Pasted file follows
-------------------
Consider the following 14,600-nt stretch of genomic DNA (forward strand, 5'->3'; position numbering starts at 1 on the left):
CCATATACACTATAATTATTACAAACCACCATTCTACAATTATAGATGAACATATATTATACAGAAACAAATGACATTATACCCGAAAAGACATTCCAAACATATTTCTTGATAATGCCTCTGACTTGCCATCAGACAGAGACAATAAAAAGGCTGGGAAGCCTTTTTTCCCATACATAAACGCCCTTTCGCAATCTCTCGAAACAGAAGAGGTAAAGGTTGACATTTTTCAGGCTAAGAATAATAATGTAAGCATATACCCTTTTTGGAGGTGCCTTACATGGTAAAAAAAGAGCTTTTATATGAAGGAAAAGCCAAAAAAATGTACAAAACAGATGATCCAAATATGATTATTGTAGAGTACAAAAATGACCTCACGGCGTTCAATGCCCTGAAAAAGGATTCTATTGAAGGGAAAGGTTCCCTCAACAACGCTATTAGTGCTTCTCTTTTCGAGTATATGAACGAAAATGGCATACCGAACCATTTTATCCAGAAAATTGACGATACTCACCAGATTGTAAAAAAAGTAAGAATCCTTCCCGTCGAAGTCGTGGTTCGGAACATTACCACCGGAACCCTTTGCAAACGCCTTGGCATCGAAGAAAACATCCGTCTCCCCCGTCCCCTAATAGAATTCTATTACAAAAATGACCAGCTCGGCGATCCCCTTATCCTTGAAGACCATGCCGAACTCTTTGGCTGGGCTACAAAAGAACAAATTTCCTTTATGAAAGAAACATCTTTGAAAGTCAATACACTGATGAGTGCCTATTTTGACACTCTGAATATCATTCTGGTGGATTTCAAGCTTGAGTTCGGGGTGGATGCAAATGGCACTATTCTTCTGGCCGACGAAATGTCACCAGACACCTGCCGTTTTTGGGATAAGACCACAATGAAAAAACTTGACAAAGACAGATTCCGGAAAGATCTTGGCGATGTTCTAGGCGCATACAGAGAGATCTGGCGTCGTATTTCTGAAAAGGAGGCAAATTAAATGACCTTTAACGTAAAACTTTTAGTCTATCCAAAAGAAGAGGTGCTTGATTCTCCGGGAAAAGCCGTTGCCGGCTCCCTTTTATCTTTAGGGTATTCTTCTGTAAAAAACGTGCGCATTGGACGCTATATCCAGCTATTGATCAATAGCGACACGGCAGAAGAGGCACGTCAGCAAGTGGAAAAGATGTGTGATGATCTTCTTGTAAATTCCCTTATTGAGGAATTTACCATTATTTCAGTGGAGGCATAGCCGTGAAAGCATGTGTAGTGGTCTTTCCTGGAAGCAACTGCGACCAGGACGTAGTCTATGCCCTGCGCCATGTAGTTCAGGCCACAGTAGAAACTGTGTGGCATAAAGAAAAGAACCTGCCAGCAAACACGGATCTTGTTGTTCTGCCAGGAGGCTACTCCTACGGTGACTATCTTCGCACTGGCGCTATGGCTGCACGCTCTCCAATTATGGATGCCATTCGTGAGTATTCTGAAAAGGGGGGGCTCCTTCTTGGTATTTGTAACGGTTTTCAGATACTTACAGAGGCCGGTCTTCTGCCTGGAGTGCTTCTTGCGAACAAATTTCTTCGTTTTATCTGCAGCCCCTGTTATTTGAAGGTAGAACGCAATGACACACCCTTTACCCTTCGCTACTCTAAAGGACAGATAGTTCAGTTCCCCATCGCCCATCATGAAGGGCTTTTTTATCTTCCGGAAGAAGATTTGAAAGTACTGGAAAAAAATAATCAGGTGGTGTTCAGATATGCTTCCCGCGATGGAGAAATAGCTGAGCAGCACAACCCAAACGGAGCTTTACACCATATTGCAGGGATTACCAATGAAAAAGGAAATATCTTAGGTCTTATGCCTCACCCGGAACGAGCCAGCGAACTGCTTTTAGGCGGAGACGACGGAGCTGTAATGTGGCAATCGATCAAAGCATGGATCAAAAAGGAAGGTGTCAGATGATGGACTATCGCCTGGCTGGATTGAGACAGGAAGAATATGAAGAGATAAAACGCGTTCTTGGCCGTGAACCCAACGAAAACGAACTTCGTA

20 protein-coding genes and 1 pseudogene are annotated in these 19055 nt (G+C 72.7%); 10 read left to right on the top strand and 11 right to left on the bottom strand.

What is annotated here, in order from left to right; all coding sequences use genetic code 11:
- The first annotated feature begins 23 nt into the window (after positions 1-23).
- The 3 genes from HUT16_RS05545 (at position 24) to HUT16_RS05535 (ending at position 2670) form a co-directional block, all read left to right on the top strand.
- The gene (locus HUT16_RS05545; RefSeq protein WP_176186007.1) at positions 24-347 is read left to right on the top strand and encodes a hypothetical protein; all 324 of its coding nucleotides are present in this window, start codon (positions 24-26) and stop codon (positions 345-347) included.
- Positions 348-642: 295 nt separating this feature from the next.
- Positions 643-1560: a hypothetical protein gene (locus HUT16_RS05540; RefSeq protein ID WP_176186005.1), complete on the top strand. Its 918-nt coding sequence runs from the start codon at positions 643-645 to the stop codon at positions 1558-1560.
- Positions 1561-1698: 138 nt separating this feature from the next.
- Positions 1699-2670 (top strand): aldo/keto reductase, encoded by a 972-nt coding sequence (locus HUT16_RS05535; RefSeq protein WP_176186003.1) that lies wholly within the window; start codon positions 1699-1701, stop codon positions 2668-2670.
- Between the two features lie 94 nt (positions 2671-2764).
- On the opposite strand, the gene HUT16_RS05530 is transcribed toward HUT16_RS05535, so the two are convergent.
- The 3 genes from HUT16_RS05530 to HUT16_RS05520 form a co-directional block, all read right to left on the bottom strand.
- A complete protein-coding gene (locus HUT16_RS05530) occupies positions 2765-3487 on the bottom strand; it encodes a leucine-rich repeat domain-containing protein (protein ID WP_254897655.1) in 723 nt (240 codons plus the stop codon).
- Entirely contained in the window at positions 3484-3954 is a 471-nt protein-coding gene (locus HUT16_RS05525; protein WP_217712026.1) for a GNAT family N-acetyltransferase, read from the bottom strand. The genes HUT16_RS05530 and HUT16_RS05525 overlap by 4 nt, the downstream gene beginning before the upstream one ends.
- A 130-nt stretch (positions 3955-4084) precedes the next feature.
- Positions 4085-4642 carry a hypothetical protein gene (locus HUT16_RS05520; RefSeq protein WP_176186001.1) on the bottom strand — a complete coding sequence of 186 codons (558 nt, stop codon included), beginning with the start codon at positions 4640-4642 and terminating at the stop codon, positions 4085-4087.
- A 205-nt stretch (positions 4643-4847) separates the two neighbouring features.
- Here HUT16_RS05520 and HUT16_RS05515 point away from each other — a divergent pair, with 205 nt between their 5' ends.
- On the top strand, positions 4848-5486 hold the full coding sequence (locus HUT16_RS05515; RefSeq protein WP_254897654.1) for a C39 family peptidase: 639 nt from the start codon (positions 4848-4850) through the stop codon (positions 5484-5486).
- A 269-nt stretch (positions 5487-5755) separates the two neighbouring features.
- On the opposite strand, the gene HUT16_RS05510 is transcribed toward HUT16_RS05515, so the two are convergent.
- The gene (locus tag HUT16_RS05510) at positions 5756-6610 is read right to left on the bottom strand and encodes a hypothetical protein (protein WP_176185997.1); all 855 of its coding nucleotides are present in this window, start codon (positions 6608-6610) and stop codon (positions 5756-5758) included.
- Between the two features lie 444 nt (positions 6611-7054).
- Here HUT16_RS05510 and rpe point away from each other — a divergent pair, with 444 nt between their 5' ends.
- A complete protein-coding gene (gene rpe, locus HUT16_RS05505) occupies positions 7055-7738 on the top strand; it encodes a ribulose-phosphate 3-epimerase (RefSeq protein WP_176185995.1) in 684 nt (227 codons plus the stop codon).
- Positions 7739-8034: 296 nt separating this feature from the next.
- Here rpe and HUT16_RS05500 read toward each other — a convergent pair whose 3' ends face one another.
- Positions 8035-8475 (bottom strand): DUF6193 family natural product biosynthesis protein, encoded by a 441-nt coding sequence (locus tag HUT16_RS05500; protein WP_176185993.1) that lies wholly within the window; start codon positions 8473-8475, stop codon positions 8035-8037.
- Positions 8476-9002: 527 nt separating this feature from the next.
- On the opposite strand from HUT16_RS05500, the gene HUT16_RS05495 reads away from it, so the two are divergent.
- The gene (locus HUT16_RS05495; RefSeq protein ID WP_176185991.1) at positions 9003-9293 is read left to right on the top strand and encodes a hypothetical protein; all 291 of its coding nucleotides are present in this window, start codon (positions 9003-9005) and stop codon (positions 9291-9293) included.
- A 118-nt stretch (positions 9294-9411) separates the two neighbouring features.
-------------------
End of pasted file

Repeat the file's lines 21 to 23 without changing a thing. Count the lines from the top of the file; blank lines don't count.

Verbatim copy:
- On the top strand, positions 4848-5486 hold the full coding sequence (locus HUT16_RS05515; RefSeq protein WP_254897654.1) for a C39 family peptidase: 639 nt from the start codon (positions 4848-4850) through the stop codon (positions 5484-5486).
- A 269-nt stretch (positions 5487-5755) separates the two neighbouring features.
- On the opposite strand, the gene HUT16_RS05510 is transcribed toward HUT16_RS05515, so the two are convergent.